Using documents in a Supreme Court trial

(transcript of video)

One way to give evidence at a trial is through documents. A document can be many things. It can be physical or paper, such as a receipt, a photograph, or a bank statement. Or it could be electronic, such as an audio recording or an email. Once a document is admitted into evidence at trial, it's called an exhibit. This video will cover what documents to use, how to prepare documents before trial, and how to introduce exhibits both with and without a witness.

What documents to use

Documents can be used at a trial to do two things:

  1. to prove a material or important fact of your case, or
  2. to disprove a material fact of the other party's case.

For example, if one fact you have to prove is how much your children's horseback riding hobby costs, receipts that show the amounts would be relevant and help you prove that fact. However, if you and the other party have already agreed on how you're going to share that expense and the trial's about other matters, the horseback riding receipts would not be relevant. Look at your Trial Preparation Worksheet to see which facts you might prove using documents. If you haven't made a Trial Preparation Worksheet yet, it's a good idea to do so now. Visit our Present your evidence in Supreme Court fact sheet to learn more.

Preparing documents before trial

Long before your trial, you'll have gone through the discovery process. Part of this process involves disclosing and sharing documents with the other party. First you have to provide them with a List of Documents. This isn't just a list you jot down — it's an official court form that can be found on the Court forms page of our family law website. Then, you need to organize the listed documents for the other party and they are expected to do the same for you.

Closer to trial time, you'll prepare a Trial Brief in preparation for the Trial Management Conference. On the Trial Brief, you need to list all the documents you plan to refer to at the trial.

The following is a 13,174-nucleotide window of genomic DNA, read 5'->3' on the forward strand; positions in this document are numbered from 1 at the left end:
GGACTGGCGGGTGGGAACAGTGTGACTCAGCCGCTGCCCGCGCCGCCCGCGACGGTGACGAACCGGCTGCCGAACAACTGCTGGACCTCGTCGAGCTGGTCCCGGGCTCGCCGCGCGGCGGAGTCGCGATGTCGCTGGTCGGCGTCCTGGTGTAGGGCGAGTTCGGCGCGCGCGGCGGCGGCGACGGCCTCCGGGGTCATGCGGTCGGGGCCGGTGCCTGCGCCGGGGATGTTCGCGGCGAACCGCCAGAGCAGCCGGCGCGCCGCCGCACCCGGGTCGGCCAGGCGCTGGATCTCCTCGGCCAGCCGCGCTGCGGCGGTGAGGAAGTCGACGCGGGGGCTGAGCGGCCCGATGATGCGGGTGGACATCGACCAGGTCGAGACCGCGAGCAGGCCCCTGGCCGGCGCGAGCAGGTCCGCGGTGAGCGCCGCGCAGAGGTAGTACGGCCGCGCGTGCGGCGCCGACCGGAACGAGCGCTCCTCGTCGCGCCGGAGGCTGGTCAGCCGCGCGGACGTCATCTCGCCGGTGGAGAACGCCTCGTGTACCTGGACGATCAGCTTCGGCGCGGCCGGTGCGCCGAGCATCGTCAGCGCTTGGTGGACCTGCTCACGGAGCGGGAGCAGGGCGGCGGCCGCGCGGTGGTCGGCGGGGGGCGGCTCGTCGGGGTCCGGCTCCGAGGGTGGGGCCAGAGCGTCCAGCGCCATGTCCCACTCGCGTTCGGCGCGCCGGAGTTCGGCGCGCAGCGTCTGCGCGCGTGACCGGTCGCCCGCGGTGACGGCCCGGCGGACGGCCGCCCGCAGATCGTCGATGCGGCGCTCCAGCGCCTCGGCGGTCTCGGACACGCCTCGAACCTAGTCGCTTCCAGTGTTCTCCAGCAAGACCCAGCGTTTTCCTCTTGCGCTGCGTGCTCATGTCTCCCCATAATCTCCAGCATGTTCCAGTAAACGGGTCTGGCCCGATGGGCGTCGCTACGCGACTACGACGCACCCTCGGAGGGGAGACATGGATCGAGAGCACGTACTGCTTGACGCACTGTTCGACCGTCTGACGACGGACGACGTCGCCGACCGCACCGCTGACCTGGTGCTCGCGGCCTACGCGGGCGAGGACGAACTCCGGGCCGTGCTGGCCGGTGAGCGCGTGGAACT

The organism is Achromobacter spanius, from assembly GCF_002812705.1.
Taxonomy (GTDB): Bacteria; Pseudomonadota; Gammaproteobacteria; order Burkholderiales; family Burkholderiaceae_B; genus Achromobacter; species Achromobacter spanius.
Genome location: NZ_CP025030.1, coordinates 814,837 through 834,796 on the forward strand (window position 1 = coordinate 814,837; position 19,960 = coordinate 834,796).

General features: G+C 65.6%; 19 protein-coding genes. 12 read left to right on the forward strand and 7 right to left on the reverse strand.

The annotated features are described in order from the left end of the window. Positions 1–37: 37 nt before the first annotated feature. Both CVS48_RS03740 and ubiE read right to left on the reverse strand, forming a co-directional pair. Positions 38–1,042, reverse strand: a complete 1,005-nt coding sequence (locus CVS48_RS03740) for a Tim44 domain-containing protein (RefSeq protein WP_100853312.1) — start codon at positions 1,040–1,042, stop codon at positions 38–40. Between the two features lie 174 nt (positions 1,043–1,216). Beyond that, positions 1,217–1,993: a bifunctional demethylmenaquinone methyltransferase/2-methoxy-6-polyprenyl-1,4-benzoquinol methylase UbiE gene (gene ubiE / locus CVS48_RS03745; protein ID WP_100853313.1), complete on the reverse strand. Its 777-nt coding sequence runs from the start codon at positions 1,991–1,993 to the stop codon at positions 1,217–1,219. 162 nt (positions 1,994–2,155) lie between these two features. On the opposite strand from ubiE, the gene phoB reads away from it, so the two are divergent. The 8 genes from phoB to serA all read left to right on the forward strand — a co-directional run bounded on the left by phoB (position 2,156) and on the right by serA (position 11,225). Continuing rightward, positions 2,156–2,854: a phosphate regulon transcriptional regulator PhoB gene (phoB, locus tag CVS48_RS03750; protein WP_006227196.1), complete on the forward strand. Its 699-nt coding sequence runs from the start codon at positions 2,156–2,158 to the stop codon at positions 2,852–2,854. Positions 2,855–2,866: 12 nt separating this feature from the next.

This is very important. You can't present any document at trial that you haven't put on your List of Documents and listed in your Trial Brief. If you add a document at the last minute, you must change your List of Documents and Trial Brief, serve them both on the other party right away, and file an amended Trial Brief at the court registry.

It's also good to make a book of documents before the trial. To make this book, put all your documents into one binder, organized with tabs and dividers. Your book of documents can usually be entered as an exhibit at the trial. What's even more helpful to the judge is if you and the other party can make a joint book of documents.
We'll talk about that more in a minute.

Note that the court requires four copies of every document – one for you, one for the other party, one to go into evidence, and one for the judge. Make these copies ahead of time so you don't hold up the court.

Introducing exhibits without a witness

Often, you need to introduce a document at the trial through a witness who can identify it and confirm that it's authentic. The exception to this is if you can get the other party to agree that you can present certain documents. This is something you can discuss with the other party at your Trial Management Conference. You can also use a court form called a Notice to Admit, where you can list the facts and documents that you want the other party to "admit" or agree to. See our family law website Court forms page to find this form.